"Nation-states cannot be sustained whey they do not reflect the wishes of their populations." And the wishes of people are, as Mr. Sime0nov said, a direct result from their historical experiences. A lot of legacies went into the making of democracy in the modern West, such as Greek city-states, Roman republicanism, Christianity, medieval contractual feudlism, etc. Though the United States and the West are constrained by financial difficulty and lack of a unified political will, they could do conciderably a lot to prevent more bloodshed and to give food, shelter, and medical care. Knowing that instability in the Middle East is at least half-indigenous will make us more careful and circumspect in intervening; we should avoid our usual bad habit of dichotomizing pro-democratic and undemocratic groups or of 'which group is pro-Western and which one is pro-Russian,' as I think Russia can be induced to cooperate in bringing about social and political order in the Middle East.

    4. CommentedVelko Simeonov

      Great article, the last bit, where the author "suggests" that a western style liberal nation state might be impossible at present in the region is very important. Finally policymakers are waking up to the idea that our political system might not be a "one solution fits all", and completely useless in the Middle East. Our socio-political system is a direct result from our historic experience, wars, religious strife and so on. The historic experience in the Middle East is markedly different so it naive to expect that our political system will gain natural traction with people whose history and thus internal impulses diverge significantly from our own. It is crucial that policymakers finally break from their dogmatic approach towards world affairs and assume a much more pragmatic approach. Otherwise we will all suffer the consequence of our shortsightedness and intellectual stiffness.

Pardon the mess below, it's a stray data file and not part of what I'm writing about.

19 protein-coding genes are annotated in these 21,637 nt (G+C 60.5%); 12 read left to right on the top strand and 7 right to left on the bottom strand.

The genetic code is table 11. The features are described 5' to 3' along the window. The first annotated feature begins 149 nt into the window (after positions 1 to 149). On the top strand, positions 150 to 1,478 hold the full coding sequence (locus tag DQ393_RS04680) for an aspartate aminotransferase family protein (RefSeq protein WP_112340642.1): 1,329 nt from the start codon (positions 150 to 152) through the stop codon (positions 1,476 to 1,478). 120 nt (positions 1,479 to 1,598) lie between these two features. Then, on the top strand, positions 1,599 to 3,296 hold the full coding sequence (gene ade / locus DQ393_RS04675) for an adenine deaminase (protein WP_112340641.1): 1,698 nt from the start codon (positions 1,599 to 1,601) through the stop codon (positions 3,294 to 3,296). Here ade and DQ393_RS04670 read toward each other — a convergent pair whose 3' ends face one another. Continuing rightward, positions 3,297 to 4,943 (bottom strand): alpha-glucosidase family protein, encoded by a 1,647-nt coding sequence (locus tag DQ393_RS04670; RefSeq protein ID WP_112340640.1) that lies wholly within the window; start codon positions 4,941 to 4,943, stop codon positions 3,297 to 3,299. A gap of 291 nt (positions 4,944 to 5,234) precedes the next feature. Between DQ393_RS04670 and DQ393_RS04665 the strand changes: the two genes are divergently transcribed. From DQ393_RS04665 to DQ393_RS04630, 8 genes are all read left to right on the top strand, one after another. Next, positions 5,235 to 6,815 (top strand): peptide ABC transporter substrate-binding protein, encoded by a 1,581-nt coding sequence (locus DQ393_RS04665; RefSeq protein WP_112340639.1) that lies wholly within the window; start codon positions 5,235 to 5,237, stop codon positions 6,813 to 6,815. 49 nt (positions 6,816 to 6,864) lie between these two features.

5. CommentedJonathan Lam

      gamesmith94134: the Middle East crackup
      I would appreciate the whisper on the western conceit and orientalism; and I would expect a solution to the caliphate or Islam states. I always admire Ben Gurion in his appeal to UN and more of his success. He said."The most dangerous enemy to Israel’s security is the intellectual inertia of those who are responsible for security."Quoted in Supreme Command : Soldiers, Statesmen, and Leadership in Wartime (2002) by Eliot A. Cohen, p. 172
      Al Qaeda, caliphate sound homeland to me; and I would expect more of Israel's offer in Um-shmoom.
      May the Buddha bless you?

    6. CommentedJonathan Lam

      gamesmith94134: Putin is key to avoiding a new cold war
      There is hope like David Owen said, we can gather our senses on sanction which is for fools; French and Brits were not happy for the Iranian deal and they argue on the oil in North Sea. Now, everyone is suffering oil or produce. Who is gaining in all these sanctions? We all lost. American may not eat cheaper chicken or fruit as Putin restricted import or trade. Are they going to punish Poland for being the middle man? Does Ukrainian feel safe to live under the show of missiles on both sides as an umbrella by telling Russian to get out? Get real......